One of Iraq’s most ancient religious minorities is about to close the books on its history in Iraq. According to the Society for Threatened Peoples, the Mandaean community in Iraq, which had numbered about 30,000 people a few years ago is now down to a handful of individuals who are in the Society For Threatened Peoples “sitting on their suitcases.
The Mandaeans have lately been subjected to a series of kidnappings, mostly for ransom in recent days. The article on the Society for Threatened Peoples website reports as follows on the difficulties faced by Mandaeans in Iraq.
In Iraq two more members of the Mandaean community have been abducted. The Society for nknown armed group in the quarter of SchareÂ´a Falastin in Bagdad. The criminals have dThreatened Peoples (GfbV) learned on Wednesday that the 40-year old Mandaean, Inssam Mubarak Muhalhal, and her 12-year old son Said Mazen Said were abducted on Friday by an uemanded a ransom of 100,000 US dollars, stated a GfbV colleague from the Iraqi capital by telephone.The GfbV fears that the exodus of the Mandaeans from Iraq is almost over. “The last members of this religious community, which has a history of some 2000 years in Iraq , are now sitting on packed suitcasesâ€, said the GfbV Near-east consultant, Kamal Sido, in GÃ¶ttingen. This new abduction is just one of a series of attacks, to which the Mandaean community has been subjected for a long time. At the end of June 2008 an 18-year old Mandaean was abducted in the town of Zubayr in the province of Basra and only released after payment of a large ransom. In mid-June 2008 a Mandaean was abducted in the quarter of Althoura in Bagdad on his way to work. 30,000 US dollars had to be paid for his release. In February 2008 ten members of a Mandaean family died in a rocket attack aimed at their house in the Alaza area of Kut in the south of Iraq . They had previously received threats from Islamists. Meanwhile at least 25,000 of the Mandaeans in Iraq, who previously numbered about 30,000, have in the face of the continuing terror and crimes of violence against members of their religious community fled to neighbouring countries. The Mandaean community, which traces its roots back to John the Baptist, has now only about 60 members throughout the world. About 1,200 of them live in Germany . Among the refugees from Iraq, who have come to Germany through the reception centre in Friedland, there have also been some Mandaeans. ”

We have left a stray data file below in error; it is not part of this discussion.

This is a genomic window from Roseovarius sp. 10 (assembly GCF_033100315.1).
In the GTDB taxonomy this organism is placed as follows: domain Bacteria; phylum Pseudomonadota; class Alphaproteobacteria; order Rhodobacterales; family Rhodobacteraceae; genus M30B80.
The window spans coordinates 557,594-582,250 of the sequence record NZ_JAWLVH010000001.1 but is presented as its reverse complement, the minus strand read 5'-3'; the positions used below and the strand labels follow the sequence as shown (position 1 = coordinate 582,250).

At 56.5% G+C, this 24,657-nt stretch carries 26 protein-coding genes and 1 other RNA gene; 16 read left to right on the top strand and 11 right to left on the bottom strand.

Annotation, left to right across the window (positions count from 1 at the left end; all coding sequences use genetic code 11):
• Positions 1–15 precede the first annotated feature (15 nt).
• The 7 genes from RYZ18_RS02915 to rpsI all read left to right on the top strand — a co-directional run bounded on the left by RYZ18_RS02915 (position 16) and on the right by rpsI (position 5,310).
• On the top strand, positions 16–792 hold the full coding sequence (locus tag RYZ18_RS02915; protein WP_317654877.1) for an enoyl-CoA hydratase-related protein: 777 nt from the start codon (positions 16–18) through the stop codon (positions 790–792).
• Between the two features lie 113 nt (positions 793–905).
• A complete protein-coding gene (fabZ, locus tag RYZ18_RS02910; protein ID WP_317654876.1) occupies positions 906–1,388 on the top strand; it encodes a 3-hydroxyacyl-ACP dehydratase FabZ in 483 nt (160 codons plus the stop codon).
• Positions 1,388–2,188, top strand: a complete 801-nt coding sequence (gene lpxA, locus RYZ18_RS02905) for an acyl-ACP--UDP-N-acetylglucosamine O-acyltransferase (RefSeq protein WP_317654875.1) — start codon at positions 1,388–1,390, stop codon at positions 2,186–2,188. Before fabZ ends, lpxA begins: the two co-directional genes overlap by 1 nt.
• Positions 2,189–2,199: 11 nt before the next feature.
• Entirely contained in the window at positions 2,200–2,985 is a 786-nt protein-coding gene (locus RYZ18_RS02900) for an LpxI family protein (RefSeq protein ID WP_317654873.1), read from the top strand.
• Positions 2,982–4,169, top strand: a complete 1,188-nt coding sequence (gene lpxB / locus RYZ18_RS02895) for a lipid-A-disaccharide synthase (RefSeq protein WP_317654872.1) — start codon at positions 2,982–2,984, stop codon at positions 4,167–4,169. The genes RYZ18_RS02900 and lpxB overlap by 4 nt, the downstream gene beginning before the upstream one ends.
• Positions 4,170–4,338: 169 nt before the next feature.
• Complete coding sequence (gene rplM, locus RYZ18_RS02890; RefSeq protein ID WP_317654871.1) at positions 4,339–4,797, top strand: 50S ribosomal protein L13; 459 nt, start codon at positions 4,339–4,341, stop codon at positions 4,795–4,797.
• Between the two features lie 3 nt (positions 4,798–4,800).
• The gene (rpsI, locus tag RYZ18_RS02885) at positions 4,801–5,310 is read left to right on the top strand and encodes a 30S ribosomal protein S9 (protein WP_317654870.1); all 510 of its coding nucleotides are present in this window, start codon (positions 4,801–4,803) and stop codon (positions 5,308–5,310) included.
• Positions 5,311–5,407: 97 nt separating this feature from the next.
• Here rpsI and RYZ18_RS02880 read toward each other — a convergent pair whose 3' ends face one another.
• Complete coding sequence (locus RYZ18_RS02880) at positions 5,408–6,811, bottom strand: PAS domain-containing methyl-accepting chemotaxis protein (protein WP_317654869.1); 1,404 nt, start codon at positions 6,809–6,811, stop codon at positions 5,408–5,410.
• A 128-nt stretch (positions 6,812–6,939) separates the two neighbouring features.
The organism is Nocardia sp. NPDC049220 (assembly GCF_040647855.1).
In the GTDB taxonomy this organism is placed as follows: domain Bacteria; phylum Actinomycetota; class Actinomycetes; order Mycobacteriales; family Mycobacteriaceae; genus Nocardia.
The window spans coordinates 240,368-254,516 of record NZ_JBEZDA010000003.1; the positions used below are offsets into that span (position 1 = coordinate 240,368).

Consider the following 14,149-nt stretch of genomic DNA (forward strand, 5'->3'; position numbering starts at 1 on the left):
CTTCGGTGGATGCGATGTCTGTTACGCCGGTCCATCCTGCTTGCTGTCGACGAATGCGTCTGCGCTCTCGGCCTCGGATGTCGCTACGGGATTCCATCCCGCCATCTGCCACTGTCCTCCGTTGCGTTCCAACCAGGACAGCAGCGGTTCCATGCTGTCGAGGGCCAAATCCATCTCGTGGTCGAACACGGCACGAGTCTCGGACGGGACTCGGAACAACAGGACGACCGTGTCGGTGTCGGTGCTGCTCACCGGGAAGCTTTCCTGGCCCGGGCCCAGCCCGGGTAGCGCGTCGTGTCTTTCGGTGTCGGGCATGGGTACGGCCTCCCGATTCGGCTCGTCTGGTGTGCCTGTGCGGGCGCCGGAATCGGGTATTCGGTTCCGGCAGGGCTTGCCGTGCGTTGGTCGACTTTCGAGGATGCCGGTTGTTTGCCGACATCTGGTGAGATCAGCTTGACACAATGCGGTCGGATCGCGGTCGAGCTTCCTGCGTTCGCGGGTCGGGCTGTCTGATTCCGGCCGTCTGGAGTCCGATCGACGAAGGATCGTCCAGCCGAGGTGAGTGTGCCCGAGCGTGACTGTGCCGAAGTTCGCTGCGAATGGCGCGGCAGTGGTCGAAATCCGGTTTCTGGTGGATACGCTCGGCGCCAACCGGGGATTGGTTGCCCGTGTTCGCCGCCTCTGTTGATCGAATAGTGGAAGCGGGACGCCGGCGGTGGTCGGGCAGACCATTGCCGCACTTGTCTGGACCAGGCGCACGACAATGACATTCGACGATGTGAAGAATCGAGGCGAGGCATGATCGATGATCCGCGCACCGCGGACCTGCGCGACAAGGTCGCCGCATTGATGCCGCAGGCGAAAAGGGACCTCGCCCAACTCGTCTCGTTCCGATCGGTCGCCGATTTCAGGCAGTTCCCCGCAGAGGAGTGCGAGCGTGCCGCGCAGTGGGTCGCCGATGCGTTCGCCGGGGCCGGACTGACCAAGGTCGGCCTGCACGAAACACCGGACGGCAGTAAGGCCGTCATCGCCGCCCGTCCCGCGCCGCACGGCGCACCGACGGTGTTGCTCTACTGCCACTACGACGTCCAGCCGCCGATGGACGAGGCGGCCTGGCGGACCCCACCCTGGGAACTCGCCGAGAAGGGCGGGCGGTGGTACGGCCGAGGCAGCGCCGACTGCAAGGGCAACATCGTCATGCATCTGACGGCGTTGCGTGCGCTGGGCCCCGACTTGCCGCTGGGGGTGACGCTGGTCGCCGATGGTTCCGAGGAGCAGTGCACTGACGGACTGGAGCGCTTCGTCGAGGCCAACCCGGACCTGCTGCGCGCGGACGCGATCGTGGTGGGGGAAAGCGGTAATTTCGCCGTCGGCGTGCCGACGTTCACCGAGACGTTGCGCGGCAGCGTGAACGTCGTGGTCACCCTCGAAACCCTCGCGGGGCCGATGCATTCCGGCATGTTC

The displacement of the Mandaeans has been particularly traumatic to their communal and religious life. Mandaean religious law requires weekly baptisms on Sunday, which is their prescribed day of religious rest. The construction of Mandaean houses of worship as well as the training of Mandaean clergy has not kept pace with the resettlement of the Mandaeans.
It should be noted that Mandaeans present no political or religious threat in Iraq or any place else. The monotheistic faith, which is distinct from Christianity, Judaism and Islam does not seek or accept converts. It bans circumcision.Both parents must be Mandaean to transmit the faith to their children. The Mandaeans are pacifists and will not even defend themselves. This tenet of their faith, combined with their prosperity makes them easy targets for Muslim militias.
There is no contiguous area in which Mandaeans predominate. They are scattered in Iraq and in Iran, where they have been officially stripped of their status as a “people of the book”, which used to provide them with limited protection.
An additional problem is faced by Mandaean refugees being processed in Australia, where some have been subject to violence at the hands of Muslim detainees with whom they are housed. Tensions in Iraq often spill over into areas abroad where Mandaeans are attempting to start over. The Australian Broadcasting Corporation did a wide ranging documentary in which the precarious position of the Mandaeans in Iraq was discussed at length. An excerpt from the transcript below conveys the magnitude of the fear faced by that besieged community.
“Michael Otterman: People I met in Syria are living in essentially slums. The Iraqis in Syria live in the outskirts of Damascus in enclaves. One’s called Jeramana. It was there that I met one Mandaean who told me one of the saddest stories I heard on my trip. He was sitting at home one day back in Baghdad where four masked men barged in and demanded that he convert, and if he didn’t convert they would take his son away from him. And he said, ‘I’m a Mandaean, I cannot change my religion,’ and he even offered them money, they didn’t want his money, they wanted him to convert. When he refused to, they literally ripped his child out of his mother’s arms and took him away. Three days later he got a phone call from one of the men saying, ‘If you want to see your son you can find him on this highway.’ When he went to the highway his son was there but he was murdered, shot in the head.